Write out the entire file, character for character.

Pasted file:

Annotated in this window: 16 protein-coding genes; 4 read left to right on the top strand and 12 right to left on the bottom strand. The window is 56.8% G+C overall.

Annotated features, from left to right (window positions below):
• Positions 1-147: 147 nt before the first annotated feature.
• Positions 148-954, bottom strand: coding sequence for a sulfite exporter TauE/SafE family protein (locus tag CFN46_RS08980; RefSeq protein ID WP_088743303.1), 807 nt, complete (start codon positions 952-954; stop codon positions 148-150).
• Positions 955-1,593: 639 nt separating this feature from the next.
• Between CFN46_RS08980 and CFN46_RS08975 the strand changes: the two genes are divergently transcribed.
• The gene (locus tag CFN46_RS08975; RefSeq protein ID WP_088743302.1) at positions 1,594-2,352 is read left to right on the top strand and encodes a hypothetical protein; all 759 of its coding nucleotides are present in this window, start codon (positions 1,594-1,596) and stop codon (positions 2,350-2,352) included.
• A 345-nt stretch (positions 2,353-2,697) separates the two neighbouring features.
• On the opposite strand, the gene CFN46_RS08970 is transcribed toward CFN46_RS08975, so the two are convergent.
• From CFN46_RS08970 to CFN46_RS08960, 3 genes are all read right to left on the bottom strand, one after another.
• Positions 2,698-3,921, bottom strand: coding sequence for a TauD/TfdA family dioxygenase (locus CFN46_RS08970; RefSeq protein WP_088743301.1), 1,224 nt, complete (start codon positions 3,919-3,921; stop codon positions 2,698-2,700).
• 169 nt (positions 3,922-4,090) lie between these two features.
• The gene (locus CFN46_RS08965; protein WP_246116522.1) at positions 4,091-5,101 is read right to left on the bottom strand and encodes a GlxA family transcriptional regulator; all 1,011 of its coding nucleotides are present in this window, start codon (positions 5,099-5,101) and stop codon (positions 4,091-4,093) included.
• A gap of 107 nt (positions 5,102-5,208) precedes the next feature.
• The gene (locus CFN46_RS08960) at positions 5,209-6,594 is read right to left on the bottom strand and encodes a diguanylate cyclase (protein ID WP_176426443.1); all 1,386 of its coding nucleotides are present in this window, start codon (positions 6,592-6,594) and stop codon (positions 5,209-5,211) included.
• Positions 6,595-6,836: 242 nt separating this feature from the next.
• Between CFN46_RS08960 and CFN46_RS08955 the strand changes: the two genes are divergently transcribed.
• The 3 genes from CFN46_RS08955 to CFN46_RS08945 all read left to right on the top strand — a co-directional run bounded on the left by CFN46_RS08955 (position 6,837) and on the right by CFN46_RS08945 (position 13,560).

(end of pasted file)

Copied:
Annotated in this window: 16 protein-coding genes; 4 read left to right on the top strand and 12 right to left on the bottom strand. The window is 56.8% G+C overall.

Annotated features, from left to right (window positions below):
• Positions 1-147: 147 nt before the first annotated feature.
• Positions 148-954, bottom strand: coding sequence for a sulfite exporter TauE/SafE family protein (locus tag CFN46_RS08980; RefSeq protein ID WP_088743303.1), 807 nt, complete (start codon positions 952-954; stop codon positions 148-150).
• Positions 955-1,593: 639 nt separating this feature from the next.
• Between CFN46_RS08980 and CFN46_RS08975 the strand changes: the two genes are divergently transcribed.
• The gene (locus tag CFN46_RS08975; RefSeq protein ID WP_088743302.1) at positions 1,594-2,352 is read left to right on the top strand and encodes a hypothetical protein; all 759 of its coding nucleotides are present in this window, start codon (positions 1,594-1,596) and stop codon (positions 2,350-2,352) included.
• A 345-nt stretch (positions 2,353-2,697) separates the two neighbouring features.
• On the opposite strand, the gene CFN46_RS08970 is transcribed toward CFN46_RS08975, so the two are convergent.
• From CFN46_RS08970 to CFN46_RS08960, 3 genes are all read right to left on the bottom strand, one after another.
• Positions 2,698-3,921, bottom strand: coding sequence for a TauD/TfdA family dioxygenase (locus CFN46_RS08970; RefSeq protein WP_088743301.1), 1,224 nt, complete (start codon positions 3,919-3,921; stop codon positions 2,698-2,700).
• 169 nt (positions 3,922-4,090) lie between these two features.
• The gene (locus CFN46_RS08965; protein WP_246116522.1) at positions 4,091-5,101 is read right to left on the bottom strand and encodes a GlxA family transcriptional regulator; all 1,011 of its coding nucleotides are present in this window, start codon (positions 5,099-5,101) and stop codon (positions 4,091-4,093) included.
• A gap of 107 nt (positions 5,102-5,208) precedes the next feature.
• The gene (locus CFN46_RS08960) at positions 5,209-6,594 is read right to left on the bottom strand and encodes a diguanylate cyclase (protein ID WP_176426443.1); all 1,386 of its coding nucleotides are present in this window, start codon (positions 6,592-6,594) and stop codon (positions 5,209-5,211) included.
• Positions 6,595-6,836: 242 nt separating this feature from the next.
• Between CFN46_RS08960 and CFN46_RS08955 the strand changes: the two genes are divergently transcribed.
• The 3 genes from CFN46_RS08955 to CFN46_RS08945 all read left to right on the top strand — a co-directional run bounded on the left by CFN46_RS08955 (position 6,837) and on the right by CFN46_RS08945 (position 13,560).